I am a fiction writer, so writing a blog feels strange, making me a tad bit uncomfortable. I am used to taking reality and converting it into a story where I have total control. Nonfiction doesn’t work that way. Supposedly, it is a good thing to get out of your comfort zone. I’m giving it a try, but I’m cheating along the way. I heard a fellow writer once say, “Don’t let the truth get in the way of a good story.” Okay, so I won’t. My first blog originated from an essay I wrote to apply for a Master of Fine Arts in Creative Writing to Southern New Hampshire University (SNHU). I got accepted, I might add.
Growing up, I was not encouraged to attend college. Instead, my mother advised me to “find a rich man and get married.” So, throughout my high school years I did not pay as close attention to my studies as I should have, though I did enjoy reading fiction and writing poetry.
After graduation, I married (no, he was not rich) and had my first child. When I held my baby girl I knew I wanted to be the best mother possible. I decided to take Child Psychology (as if that would help).
I enrolled at Midland College (MC), never intending to work toward a college degree, but I enjoyed the class so much—and even made an A, which I rarely did in high school—that I decided college was for me after all.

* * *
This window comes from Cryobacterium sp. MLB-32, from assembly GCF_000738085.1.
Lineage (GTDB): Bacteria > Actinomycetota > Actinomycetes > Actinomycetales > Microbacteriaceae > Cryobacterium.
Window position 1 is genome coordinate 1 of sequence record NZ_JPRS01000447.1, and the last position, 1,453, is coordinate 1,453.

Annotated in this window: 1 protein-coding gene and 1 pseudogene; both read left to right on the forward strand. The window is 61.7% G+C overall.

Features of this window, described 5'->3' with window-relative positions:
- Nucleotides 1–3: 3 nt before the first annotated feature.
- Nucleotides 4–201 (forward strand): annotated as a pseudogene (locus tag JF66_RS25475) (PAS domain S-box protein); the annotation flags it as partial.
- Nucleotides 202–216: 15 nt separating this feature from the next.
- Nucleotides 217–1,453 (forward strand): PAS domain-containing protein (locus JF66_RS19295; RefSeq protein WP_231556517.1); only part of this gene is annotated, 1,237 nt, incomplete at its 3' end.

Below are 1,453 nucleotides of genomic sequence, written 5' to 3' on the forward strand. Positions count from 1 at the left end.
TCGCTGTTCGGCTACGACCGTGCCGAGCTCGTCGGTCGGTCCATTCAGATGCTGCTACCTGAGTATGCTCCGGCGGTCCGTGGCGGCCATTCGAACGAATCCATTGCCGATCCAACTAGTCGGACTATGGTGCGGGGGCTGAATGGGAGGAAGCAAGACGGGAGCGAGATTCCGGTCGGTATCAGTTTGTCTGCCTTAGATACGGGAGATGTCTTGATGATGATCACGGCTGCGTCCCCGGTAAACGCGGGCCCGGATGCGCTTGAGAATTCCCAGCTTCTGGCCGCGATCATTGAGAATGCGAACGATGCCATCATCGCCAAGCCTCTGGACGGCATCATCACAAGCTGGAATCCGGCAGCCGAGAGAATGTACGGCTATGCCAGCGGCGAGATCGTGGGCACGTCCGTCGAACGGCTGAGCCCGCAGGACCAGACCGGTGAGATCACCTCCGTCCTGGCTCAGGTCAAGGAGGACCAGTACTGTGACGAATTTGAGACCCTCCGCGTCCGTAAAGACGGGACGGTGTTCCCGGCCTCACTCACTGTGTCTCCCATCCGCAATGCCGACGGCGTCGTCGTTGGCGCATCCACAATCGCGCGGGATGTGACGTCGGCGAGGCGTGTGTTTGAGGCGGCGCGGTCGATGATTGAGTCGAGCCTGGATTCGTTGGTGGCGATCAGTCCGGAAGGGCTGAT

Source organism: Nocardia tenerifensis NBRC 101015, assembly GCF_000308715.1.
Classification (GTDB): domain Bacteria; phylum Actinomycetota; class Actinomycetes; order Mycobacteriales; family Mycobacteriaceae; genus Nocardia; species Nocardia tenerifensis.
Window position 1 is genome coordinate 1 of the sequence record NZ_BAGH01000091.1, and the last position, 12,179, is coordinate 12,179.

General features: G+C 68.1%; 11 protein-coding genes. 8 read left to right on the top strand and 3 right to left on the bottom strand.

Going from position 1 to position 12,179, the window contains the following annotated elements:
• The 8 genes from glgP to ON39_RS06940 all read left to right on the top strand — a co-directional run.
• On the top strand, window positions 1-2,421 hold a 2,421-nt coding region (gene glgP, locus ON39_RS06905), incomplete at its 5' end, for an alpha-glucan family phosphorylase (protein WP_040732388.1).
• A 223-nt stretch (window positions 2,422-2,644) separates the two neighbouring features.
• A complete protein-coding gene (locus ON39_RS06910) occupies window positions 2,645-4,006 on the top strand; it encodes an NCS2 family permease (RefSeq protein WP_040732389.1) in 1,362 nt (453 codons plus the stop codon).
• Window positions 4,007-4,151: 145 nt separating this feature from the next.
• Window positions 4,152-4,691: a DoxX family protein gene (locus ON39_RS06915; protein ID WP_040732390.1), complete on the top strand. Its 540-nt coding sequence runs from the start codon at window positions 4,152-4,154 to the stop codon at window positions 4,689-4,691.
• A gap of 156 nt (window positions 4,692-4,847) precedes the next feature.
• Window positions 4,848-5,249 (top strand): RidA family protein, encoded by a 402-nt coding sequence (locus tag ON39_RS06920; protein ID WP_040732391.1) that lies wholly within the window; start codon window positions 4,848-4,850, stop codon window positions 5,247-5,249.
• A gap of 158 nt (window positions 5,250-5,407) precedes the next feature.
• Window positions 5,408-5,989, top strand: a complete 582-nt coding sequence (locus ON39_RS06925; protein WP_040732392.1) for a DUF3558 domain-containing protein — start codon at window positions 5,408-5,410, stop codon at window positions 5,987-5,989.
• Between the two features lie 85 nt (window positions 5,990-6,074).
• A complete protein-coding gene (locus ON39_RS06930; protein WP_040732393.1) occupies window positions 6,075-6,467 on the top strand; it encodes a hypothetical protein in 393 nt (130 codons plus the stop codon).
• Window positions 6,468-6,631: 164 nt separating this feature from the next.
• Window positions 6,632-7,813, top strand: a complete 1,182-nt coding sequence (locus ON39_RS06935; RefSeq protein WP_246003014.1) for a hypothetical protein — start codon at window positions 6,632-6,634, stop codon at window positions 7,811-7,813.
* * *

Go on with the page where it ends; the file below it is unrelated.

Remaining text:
It was not until I took Creative Writing that I decided to pursue Literature as a degree. From that course and the professor, Rebecca Watson, I discovered I loved to write. The critiques I received from my fellow students and Ms. Watson were invaluable. She was the first teacher to ever tell me I had potential. I read in Margaret Atwood’s Cat’s Eye that “potential has a shelf life.” If that was the case, I knew I needed to get the creative juices flowing before they expired.
While at MC, I went to several writers’ conferences and entered a few literary contests, winning Honorable Mention for two poems and Second Place for a short story. Two years later, I transferred to The University of Texas of the Permian Basin (UTPB). Once there, I wrote for the college newspaper and worked part time in the News and Information Office, writing News Releases and Public Service Announcements. I continued to write short stories and won First Place Short Story through one of the university’s literary contests, as well as a second place and Honorable Mention for short stories in later contests. The first place story “Free White Woman and Her Poetry” is about a black woman in prison who heals through poetry therapy. The second place story “The Familiar Stranger” is about a shy and lonely woman who meets her fantasy lover, not knowing if he really exists or is just a phantom of her imagination. “Silent Hours,” the honorable mention story, is about a woman who experiences a spiritual awakening while contemplating suicide after losing her husband from an illness and her daughter from a car accident.